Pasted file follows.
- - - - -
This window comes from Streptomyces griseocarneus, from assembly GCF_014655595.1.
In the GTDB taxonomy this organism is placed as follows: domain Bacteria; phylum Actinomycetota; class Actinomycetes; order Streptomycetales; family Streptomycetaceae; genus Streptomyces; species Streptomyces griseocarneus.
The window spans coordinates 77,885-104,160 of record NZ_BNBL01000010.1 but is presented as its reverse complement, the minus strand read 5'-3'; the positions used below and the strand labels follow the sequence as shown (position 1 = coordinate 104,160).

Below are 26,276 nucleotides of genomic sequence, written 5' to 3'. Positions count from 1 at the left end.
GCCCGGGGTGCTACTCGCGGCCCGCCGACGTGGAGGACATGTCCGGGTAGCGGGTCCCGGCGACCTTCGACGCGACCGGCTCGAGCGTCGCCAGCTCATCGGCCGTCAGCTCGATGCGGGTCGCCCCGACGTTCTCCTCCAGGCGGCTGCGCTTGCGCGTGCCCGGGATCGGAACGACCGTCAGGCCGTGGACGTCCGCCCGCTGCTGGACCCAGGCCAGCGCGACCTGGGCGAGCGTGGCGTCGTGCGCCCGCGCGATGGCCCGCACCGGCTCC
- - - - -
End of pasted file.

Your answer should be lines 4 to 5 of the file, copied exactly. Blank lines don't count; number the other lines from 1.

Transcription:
Below are 26,276 nucleotides of genomic sequence, written 5' to 3'. Positions count from 1 at the left end.
GCCCGGGGTGCTACTCGCGGCCCGCCGACGTGGAGGACATGTCCGGGTAGCGGGTCCCGGCGACCTTCGACGCGACCGGCTCGAGCGTCGCCAGCTCATCGGCCGTCAGCTCGATGCGGGTCGCCCCGACGTTCTCCTCCAGGCGGCTGCGCTTGCGCGTGCCCGGGATCGGAACGACCGTCAGGCCGTGGACGTCCGCCCGCTGCTGGACCCAGGCCAGCGCGACCTGGGCGAGCGTGGCGTCGTGCGCCCGCGCGATGGCCCGCACCGGCTCC